Sumida Crossing: The Want List

This layout replaced an earlier HO-scale freight layout in my (small) basement. The available space was constrained by fixed appliances, support posts, and shelving, and basically allowed for a 16-foot by 4-foot rectangle in the middle of the room.

To allow for moves, it needed to be divided into sections no more than 6-feet long. In the end, I went with a pair of 4-foot by 2-foot tables for each of the two main scenes (one on each side of a central divider) and two four-foot-square end sections, one of which would be a simple curve with some scenery, and the other would be unsceniced and hidden behind a view-block.

Once I knew what I had to work with, it was time to decide what I could fit in the space. Here’s my original “want list” of features to include in the new layout:

Track and scenery

- A double-track mainline in a loop for continuous running.
- Relatively broad curves, so long passenger cars don’t look unnatural.
- At least two stations, one elevated and one at ground level, with multiple tracks to allow express trains to pass.
- Station capacity for large trains, 10 cars or more (an 11-car Yamanote Line train is one of my favorites).
- A freight branch with a small yard, to serve as a source/terminus of freights on the mainline.
- A second double-track main for Shinkansen or express trains, stopping only at the elevated station, would be nice.
- A mostly subterranean “subway” line, with stations visible through cut-outs in the layout fascia.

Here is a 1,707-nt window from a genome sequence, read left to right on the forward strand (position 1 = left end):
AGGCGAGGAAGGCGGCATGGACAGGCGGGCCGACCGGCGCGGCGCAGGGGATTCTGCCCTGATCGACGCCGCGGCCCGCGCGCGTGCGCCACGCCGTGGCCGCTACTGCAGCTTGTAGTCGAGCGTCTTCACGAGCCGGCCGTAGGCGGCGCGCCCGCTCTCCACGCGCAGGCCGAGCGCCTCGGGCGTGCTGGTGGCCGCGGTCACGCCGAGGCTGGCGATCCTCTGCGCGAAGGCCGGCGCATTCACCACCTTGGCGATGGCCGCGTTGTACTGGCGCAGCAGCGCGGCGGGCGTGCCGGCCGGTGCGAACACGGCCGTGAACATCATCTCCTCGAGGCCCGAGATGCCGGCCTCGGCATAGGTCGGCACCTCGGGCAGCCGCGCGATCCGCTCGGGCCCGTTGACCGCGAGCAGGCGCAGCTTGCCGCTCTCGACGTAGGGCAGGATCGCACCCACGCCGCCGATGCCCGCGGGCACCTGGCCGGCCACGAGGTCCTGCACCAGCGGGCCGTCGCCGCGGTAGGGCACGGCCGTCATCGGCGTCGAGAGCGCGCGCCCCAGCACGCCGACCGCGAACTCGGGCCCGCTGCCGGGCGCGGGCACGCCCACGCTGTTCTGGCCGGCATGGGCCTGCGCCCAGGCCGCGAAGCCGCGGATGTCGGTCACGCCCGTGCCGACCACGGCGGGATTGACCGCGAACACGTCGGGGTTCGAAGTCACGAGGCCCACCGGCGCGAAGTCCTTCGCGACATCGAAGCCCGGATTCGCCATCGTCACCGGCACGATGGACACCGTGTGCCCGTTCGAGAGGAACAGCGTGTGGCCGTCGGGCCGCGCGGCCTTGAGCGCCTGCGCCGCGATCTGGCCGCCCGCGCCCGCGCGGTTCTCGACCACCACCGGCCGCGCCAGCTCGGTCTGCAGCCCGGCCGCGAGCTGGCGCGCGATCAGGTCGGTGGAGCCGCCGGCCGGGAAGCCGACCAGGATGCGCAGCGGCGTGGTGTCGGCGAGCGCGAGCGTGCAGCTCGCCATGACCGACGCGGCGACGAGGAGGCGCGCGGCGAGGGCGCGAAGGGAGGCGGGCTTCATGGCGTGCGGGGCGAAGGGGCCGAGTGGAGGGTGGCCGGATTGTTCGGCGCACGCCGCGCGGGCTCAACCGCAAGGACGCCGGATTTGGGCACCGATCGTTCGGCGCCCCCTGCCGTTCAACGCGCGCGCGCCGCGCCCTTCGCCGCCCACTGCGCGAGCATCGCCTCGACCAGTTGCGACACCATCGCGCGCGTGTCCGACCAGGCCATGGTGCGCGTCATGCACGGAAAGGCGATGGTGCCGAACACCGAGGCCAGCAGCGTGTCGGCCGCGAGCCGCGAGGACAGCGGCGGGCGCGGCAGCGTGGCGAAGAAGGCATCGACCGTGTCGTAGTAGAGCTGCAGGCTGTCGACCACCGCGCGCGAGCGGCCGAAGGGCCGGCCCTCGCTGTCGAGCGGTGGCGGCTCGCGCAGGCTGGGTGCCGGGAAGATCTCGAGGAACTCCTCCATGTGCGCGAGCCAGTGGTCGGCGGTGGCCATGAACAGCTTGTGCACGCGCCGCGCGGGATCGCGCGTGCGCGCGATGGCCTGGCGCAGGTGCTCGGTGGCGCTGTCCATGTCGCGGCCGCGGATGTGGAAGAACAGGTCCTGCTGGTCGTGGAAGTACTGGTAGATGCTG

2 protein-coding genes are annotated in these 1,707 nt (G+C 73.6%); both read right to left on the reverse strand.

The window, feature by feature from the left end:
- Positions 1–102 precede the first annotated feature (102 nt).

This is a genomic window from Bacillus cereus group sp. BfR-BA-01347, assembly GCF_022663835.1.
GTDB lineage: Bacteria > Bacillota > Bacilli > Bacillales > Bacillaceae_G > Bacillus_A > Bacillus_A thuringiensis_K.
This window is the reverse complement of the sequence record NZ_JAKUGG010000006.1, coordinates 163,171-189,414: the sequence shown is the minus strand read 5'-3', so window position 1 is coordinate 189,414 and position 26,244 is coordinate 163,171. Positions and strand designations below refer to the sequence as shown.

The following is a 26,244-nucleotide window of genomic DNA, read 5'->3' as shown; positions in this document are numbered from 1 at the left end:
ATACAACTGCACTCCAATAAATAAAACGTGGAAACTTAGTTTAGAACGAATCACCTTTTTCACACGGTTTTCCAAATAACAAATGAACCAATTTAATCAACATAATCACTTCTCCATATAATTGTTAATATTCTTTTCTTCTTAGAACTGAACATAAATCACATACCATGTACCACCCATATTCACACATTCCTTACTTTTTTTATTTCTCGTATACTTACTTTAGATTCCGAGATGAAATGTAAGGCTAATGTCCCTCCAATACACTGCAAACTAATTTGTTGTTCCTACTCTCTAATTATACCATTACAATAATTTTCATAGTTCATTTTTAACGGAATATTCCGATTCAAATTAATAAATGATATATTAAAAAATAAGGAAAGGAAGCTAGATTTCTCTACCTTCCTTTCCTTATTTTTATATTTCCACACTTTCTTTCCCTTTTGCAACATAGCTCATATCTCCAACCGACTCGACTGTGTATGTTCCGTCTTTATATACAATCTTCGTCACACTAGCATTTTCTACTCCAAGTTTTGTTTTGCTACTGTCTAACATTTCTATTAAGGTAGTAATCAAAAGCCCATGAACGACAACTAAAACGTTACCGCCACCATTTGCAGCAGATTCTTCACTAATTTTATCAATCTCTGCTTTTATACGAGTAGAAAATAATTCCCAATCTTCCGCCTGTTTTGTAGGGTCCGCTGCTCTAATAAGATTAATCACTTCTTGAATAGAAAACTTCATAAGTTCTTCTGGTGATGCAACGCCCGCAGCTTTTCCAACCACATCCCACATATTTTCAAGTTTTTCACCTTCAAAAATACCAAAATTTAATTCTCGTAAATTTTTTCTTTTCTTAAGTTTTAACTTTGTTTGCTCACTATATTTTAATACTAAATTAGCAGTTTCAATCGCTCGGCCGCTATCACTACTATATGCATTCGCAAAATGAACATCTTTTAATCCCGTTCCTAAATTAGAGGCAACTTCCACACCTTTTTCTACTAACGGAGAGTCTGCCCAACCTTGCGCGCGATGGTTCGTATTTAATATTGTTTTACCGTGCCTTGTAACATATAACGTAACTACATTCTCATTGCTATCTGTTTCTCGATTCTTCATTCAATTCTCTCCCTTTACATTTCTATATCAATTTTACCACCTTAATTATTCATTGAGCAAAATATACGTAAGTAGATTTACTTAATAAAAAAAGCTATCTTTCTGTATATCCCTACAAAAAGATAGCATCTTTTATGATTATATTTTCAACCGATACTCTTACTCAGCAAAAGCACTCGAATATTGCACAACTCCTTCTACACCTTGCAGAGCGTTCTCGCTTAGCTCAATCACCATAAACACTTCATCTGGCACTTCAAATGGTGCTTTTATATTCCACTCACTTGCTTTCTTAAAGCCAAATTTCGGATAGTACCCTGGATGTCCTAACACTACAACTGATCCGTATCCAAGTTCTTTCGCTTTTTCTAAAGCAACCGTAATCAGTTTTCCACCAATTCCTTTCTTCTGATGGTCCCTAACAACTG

- Urban scenery (lots of buildings and roads, maybe an elevated expressway).
- A canal or narrow waterway (Tōkyō has many small rivers and canals, providing drainage and transport).
- A large river crossing, with a truss bridge.
- At least one grade crossing.
- Track that runs through (urban) scenery, not scenery that consists of track.
- A three-dimensional landscape. Parts of Tokyo are flat landfill, but other parts have hills.

Other stuff

- Ability to run both DC and DCC trains. (the more I learn, the less feasible this seems)
- Ability to run multiple (four or more) trains under manual control (on different tracks).
- Ability to have computer control (e.g., to make subway trains stop at stations and reverse).
- Electric switches with DCC control.
- A computerized dispatchers panel.
- Use of Unitrack for simplicity (I originally planned to solder feeders to it for reliability, but haven't).
- A sectional design that can move when I do, with linear scenes that will someday fit an along-the-wall railroad.

That’s a lot to fit into one relatively small oval, and I gave up on a few to make it work. Also, some of the features (like computer control) are more complex and costly than I want or have time to deal with initially. These were planned for, but will not be implemented until later.